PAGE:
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In the very first chapter, Holden says:
Pencey was full of crooks. Quite a few guys came from these wealthy families, but it was full of crooks anyway. The more expensive a school is, the more crooks it has. I'm not kidding.
He explains that someone stole his good camel hair coat the week before, so while he was watching the football game, he was freezing, because of not having his good coat. Holden does not understand why rich boys have to steal, but they do. He believes it is just the way things are. The more boys don't need to steal because of their richness, the more they do steal. It makes no sense tohim.
Throughout the rest of the novel, Holden often refers to people at Pencey (and everywhere else, for that matter) as phonies. The students are phonies, the teachers are phonies, the people that come to Pencey as speakers are phonies (like the undertaker) and the administrators of the school are phonies.
Holden's roommate Stradlater is a phony because he has a "nice guy" image but he is really a jerk. He gets others to do his work so that he can go out on dates and pretend to be a "stud". Robert Ackley, a fellow classmate, is a phony and an annoying nuisance. Holden explains that Pencey in general is full of phonies and even the advertisement for Pencey that is published in many magazines is phony. It shows a boy jumping over a fence on a horse, which is phony, Holden claims. It makes it appear as if all one does at Pencey is play polo, and that is phony. The magazine ad claims to mold boys into upstanding young men and Holden complains that the only upstanding young men at Pencey are only one or two boys he knows, and they probably came to Pencey that way.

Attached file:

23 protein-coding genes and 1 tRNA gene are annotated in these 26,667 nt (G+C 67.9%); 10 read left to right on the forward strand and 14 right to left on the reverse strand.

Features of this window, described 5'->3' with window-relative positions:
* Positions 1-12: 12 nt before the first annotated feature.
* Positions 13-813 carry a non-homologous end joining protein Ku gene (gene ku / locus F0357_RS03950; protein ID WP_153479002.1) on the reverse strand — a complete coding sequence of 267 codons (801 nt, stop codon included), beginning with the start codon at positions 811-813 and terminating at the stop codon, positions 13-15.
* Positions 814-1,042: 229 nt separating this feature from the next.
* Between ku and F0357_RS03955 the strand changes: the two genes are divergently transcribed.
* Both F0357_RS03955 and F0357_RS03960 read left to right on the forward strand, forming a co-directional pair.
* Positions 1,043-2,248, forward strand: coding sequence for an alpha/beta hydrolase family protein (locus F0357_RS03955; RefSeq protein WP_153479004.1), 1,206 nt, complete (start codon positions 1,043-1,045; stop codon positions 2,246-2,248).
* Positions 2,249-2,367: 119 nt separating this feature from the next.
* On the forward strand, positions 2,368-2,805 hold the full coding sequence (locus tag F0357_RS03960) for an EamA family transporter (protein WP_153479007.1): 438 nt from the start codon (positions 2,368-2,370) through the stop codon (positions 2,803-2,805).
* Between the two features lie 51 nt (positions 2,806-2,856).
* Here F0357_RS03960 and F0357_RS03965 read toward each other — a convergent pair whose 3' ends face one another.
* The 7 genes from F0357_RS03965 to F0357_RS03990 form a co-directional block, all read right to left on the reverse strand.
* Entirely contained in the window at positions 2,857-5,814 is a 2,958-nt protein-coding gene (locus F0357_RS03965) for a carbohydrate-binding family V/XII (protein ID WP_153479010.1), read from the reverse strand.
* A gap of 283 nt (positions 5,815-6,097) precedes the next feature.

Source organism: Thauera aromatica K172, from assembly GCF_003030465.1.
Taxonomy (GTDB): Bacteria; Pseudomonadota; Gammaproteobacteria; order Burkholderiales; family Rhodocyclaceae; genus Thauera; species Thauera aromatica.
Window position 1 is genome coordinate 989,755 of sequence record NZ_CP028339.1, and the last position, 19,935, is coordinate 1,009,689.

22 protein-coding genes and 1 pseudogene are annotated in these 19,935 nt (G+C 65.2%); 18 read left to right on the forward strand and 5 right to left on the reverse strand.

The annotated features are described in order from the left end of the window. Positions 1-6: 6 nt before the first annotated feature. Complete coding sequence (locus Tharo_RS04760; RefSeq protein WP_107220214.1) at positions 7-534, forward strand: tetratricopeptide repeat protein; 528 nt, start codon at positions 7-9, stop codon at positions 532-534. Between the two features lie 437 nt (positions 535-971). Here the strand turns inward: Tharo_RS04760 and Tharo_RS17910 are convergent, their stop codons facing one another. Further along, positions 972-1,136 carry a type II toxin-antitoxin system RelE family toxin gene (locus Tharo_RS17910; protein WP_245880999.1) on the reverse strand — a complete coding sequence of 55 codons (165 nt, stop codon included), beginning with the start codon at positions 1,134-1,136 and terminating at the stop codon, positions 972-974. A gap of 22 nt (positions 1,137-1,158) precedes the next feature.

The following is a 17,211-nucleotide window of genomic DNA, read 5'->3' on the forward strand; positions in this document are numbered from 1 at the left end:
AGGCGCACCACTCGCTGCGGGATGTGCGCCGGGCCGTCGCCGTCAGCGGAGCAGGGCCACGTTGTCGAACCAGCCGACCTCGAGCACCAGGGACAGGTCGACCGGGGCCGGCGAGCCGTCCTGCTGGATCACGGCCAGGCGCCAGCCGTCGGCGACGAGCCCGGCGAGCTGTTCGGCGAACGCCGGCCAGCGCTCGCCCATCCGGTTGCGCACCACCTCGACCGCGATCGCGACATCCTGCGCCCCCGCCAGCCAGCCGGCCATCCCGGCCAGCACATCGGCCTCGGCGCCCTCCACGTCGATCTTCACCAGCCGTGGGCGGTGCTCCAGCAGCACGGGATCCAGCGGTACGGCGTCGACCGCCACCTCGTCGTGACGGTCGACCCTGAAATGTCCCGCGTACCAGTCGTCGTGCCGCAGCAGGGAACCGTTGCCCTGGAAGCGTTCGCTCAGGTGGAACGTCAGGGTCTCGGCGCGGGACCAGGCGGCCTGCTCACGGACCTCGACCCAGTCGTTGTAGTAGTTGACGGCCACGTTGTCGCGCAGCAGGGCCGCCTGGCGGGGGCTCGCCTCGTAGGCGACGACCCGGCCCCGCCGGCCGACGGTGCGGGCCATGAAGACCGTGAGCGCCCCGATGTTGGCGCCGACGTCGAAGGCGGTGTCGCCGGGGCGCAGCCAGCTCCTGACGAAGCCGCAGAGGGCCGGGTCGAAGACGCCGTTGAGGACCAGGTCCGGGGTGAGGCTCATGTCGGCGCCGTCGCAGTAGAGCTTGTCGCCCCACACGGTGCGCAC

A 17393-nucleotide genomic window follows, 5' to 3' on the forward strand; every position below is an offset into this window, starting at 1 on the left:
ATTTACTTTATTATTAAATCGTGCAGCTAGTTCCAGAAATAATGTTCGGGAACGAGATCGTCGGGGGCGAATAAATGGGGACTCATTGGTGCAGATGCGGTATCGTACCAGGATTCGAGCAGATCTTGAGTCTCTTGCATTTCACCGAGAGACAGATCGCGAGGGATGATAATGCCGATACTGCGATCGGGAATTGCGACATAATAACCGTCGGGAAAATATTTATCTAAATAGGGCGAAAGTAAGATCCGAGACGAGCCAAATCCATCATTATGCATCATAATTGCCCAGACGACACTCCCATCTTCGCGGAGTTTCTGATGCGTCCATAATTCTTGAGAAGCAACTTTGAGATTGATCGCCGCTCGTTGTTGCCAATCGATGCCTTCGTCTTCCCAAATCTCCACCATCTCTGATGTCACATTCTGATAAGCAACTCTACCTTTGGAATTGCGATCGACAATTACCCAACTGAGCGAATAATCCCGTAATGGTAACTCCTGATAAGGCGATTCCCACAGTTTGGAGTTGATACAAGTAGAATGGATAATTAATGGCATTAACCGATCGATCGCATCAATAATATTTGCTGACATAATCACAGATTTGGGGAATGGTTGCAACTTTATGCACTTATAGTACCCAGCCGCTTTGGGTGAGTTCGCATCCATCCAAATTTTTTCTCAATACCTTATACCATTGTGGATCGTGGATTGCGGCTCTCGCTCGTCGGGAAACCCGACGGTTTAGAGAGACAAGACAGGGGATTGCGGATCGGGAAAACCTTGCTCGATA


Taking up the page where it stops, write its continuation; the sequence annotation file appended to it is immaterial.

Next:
In a larger sense, Holden is making a statement about the “accepted” social setting of the time period. Pencey is seen as a prep school where students appear to be upstanding, where the adults are driven to do everything possible to nurture the emotional and intellectual development of their students, as well as to create a vision of harmony and unity. Holden strikes at this with his label of “phonies.” His narrative includes adults and colleagues who are manipulative and self serving, driven by their own narcissism and sense of cunning. In this light, Holden’s assessment helps to bring to light the disingenuous and fragmented nature of the reality that underscores the school. Holden’s assessment is one that brings to light the disconnect between how individual act for the sake of social expectation and how they might really be when only the private remains. In this light, his statements reflect the vast divide that exists between both domains.
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